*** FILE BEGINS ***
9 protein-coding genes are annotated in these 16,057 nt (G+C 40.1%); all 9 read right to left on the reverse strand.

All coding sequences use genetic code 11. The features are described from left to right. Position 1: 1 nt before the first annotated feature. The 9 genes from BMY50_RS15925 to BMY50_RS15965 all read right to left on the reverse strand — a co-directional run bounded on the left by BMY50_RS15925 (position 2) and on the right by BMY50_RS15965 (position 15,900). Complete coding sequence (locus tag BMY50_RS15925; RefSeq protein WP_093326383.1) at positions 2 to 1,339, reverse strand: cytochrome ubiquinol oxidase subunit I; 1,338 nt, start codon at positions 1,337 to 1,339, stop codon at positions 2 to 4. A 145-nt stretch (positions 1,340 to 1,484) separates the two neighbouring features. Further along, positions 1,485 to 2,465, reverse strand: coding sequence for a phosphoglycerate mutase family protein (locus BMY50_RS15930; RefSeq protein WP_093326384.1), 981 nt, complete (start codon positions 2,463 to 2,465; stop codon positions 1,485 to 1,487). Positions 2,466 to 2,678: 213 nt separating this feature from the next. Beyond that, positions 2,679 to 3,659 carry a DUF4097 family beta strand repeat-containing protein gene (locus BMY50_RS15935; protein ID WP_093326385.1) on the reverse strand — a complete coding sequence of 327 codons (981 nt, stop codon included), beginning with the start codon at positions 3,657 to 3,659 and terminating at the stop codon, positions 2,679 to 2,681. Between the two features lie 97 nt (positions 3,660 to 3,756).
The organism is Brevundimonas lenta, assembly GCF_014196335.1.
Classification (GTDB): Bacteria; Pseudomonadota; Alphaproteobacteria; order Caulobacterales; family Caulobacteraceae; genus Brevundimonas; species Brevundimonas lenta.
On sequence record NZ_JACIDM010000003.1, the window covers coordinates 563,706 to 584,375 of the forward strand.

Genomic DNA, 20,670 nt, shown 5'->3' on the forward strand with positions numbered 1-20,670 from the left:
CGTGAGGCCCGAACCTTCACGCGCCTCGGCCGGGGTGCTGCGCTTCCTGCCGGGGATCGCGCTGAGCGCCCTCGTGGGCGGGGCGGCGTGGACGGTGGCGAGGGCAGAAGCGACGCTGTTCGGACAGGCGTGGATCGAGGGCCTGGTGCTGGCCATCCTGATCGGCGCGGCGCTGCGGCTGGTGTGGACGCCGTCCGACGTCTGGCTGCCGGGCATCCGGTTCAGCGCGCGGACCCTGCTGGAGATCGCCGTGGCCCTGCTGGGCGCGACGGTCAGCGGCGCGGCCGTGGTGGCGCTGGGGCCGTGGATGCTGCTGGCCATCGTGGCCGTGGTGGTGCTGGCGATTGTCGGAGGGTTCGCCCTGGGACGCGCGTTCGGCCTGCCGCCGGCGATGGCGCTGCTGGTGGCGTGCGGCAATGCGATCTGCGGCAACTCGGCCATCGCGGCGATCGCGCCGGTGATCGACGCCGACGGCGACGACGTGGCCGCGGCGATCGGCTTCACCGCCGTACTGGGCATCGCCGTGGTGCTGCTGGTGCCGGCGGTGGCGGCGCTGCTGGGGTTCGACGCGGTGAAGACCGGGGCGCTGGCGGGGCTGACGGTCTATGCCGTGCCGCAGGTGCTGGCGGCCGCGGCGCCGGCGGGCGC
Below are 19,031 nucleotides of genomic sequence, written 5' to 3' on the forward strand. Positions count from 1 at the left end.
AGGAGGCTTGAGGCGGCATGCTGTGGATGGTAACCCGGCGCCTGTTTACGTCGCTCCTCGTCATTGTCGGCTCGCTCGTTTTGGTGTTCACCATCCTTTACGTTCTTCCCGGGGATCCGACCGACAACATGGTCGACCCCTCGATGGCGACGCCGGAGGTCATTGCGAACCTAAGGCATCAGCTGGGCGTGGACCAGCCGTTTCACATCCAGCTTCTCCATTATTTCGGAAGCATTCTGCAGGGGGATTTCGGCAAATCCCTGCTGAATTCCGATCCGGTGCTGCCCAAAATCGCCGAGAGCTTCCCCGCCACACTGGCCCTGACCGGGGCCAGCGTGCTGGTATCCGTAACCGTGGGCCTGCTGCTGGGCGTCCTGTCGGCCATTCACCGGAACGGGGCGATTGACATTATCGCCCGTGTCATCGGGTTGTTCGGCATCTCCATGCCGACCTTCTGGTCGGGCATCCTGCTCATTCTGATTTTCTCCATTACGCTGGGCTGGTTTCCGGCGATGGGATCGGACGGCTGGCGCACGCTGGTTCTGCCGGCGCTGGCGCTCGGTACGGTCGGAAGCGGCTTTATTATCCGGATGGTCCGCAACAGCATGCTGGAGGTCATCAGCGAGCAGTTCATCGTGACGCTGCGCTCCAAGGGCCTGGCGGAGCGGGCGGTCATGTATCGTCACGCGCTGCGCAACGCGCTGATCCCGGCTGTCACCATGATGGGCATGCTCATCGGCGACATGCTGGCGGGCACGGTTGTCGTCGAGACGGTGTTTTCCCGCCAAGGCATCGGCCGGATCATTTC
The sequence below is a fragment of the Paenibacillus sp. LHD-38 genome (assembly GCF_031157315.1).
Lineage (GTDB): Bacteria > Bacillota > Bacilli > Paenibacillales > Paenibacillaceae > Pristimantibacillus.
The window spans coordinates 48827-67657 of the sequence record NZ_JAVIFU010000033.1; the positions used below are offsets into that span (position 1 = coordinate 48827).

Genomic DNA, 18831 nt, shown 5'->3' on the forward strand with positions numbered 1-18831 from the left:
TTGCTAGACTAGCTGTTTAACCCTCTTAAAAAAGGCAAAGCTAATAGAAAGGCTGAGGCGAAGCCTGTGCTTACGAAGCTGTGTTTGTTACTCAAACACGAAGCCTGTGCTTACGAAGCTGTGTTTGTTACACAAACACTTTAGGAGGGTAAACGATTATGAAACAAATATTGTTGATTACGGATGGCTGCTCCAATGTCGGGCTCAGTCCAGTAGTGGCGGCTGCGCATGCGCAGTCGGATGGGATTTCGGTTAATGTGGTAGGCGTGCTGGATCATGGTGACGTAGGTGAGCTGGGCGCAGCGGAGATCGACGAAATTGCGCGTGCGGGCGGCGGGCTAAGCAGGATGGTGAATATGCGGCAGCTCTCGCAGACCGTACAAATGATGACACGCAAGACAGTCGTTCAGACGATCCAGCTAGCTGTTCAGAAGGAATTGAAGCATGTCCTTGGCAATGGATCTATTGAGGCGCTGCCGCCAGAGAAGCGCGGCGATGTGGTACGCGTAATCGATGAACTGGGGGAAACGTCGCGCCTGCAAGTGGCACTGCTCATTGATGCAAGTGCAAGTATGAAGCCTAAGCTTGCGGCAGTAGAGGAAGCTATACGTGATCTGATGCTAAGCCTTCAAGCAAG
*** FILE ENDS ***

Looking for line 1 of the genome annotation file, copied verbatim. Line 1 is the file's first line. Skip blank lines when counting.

9 protein-coding genes are annotated in these 16,057 nt (G+C 40.1%); all 9 read right to left on the reverse strand.